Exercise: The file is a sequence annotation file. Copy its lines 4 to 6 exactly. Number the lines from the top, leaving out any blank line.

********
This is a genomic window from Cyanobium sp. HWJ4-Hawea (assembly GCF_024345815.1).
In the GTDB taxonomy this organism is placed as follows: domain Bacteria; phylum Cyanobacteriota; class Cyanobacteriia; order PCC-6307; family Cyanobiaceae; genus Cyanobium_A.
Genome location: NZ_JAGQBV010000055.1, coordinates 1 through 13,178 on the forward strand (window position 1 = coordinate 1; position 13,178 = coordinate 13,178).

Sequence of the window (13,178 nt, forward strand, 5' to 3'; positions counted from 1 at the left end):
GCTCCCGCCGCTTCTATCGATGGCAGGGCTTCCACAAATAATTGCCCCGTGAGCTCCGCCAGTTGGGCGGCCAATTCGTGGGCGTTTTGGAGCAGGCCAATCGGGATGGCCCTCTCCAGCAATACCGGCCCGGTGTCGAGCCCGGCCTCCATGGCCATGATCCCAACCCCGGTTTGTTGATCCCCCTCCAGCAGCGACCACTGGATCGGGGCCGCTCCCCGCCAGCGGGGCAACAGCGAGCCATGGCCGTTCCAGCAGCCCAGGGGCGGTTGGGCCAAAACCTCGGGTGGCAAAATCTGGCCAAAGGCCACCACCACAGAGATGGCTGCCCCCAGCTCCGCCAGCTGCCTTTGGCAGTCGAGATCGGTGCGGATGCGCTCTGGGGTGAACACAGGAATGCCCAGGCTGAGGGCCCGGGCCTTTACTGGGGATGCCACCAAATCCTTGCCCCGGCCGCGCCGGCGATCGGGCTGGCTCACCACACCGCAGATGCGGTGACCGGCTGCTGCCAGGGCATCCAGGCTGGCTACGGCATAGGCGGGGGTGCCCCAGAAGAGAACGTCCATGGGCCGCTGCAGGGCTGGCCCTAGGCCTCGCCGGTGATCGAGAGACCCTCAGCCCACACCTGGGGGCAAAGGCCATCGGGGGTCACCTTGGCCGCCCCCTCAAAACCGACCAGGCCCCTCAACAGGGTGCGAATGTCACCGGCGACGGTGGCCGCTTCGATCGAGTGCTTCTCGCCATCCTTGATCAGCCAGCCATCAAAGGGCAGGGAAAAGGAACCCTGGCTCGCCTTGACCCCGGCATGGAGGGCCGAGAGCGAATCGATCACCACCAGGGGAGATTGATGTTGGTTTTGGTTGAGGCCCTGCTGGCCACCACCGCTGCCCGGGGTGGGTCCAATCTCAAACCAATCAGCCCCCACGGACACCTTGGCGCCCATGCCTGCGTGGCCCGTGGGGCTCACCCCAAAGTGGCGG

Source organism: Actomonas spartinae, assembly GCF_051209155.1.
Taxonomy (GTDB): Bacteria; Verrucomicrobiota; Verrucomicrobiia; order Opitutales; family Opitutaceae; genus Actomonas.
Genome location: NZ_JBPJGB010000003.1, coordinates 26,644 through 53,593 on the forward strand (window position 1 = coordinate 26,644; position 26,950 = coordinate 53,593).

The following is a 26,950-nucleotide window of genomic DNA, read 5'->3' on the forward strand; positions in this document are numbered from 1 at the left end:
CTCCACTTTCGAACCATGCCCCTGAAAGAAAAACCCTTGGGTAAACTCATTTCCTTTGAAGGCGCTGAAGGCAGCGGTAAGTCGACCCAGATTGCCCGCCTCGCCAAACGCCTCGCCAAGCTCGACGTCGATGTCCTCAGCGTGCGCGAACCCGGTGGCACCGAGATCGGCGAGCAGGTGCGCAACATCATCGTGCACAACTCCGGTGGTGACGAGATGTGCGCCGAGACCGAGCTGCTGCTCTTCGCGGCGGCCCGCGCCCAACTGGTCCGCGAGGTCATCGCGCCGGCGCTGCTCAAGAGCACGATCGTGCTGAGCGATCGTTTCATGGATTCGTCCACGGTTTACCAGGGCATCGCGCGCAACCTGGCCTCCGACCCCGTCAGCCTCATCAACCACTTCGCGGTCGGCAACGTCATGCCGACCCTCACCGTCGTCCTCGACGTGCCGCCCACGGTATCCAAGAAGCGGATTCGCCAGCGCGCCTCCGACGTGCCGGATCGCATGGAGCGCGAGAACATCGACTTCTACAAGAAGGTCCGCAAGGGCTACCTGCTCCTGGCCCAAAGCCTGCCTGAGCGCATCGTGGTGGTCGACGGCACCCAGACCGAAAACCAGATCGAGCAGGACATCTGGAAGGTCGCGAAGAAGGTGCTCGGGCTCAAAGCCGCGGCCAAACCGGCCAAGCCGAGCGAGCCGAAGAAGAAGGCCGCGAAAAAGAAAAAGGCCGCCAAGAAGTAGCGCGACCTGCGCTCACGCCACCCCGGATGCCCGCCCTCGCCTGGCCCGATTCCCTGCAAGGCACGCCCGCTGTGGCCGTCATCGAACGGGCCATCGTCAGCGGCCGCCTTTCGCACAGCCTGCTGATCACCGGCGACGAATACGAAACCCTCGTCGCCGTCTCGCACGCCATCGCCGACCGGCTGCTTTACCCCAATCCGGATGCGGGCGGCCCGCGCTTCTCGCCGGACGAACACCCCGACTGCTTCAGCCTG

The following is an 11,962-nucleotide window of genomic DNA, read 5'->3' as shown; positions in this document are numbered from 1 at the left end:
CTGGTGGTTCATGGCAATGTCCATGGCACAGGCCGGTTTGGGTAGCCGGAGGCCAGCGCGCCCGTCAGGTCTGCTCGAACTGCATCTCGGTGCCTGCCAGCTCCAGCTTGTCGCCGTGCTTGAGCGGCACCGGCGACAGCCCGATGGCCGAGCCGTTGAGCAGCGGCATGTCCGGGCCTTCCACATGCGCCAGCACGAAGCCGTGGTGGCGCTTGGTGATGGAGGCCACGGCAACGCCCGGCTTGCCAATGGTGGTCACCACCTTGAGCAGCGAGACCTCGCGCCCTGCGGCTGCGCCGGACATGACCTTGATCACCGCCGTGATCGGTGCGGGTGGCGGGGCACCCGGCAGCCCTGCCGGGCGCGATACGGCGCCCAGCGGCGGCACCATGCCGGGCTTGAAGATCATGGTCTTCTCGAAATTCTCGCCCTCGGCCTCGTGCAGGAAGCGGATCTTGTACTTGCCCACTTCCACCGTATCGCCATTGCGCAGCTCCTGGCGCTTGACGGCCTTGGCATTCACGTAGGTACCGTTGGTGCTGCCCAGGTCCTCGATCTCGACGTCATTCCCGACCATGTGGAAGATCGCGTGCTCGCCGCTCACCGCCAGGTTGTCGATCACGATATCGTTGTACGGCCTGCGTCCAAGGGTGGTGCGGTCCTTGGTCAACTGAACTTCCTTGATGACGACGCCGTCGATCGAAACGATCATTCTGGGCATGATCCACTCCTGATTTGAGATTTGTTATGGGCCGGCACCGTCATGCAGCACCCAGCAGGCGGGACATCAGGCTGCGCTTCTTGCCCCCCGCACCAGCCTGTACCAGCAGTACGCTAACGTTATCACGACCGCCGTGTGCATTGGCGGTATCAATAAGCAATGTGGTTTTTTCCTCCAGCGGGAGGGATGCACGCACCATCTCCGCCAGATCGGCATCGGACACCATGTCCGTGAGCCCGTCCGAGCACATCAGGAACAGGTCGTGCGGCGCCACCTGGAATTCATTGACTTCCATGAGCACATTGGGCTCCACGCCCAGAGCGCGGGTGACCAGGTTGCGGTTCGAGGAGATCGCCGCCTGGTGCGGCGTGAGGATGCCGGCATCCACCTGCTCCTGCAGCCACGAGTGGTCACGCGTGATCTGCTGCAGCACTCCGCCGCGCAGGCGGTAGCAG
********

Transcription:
Sequence of the window (13,178 nt, forward strand, 5' to 3'; positions counted from 1 at the left end):
GCTCCCGCCGCTTCTATCGATGGCAGGGCTTCCACAAATAATTGCCCCGTGAGCTCCGCCAGTTGGGCGGCCAATTCGTGGGCGTTTTGGAGCAGGCCAATCGGGATGGCCCTCTCCAGCAATACCGGCCCGGTGTCGAGCCCGGCCTCCATGGCCATGATCCCAACCCCGGTTTGTTGATCCCCCTCCAGCAGCGACCACTGGATCGGGGCCGCTCCCCGCCAGCGGGGCAACAGCGAGCCATGGCCGTTCCAGCAGCCCAGGGGCGGTTGGGCCAAAACCTCGGGTGGCAAAATCTGGCCAAAGGCCACCACCACAGAGATGGCTGCCCCCAGCTCCGCCAGCTGCCTTTGGCAGTCGAGATCGGTGCGGATGCGCTCTGGGGTGAACACAGGAATGCCCAGGCTGAGGGCCCGGGCCTTTACTGGGGATGCCACCAAATCCTTGCCCCGGCCGCGCCGGCGATCGGGCTGGCTCACCACACCGCAGATGCGGTGACCGGCTGCTGCCAGGGCATCCAGGCTGGCTACGGCATAGGCGGGGGTGCCCCAGAAGAGAACGTCCATGGGCCGCTGCAGGGCTGGCCCTAGGCCTCGCCGGTGATCGAGAGACCCTCAGCCCACACCTGGGGGCAAAGGCCATCGGGGGTCACCTTGGCCGCCCCCTCAAAACCGACCAGGCCCCTCAACAGGGTGCGAATGTCACCGGCGACGGTGGCCGCTTCGATCGAGTGCTTCTCGCCATCCTTGATCAGCCAGCCATCAAAGGGCAGGGAAAAGGAACCCTGGCTCGCCTTGACCCCGGCATGGAGGGCCGAGAGCGAATCGATCACCACCAGGGGAGATTGATGTTGGTTTTGGTTGAGGCCCTGCTGGCCACCACCGCTGCCCGGGGTGGGTCCAATCTCAAACCAATCAGCCCCCACGGACACCTTGGCGCCCATGCCTGCGTGGCCCGTGGGGCTCACCCCAAAGTGGCGG

Source organism: Actomonas spartinae, assembly GCF_051209155.1.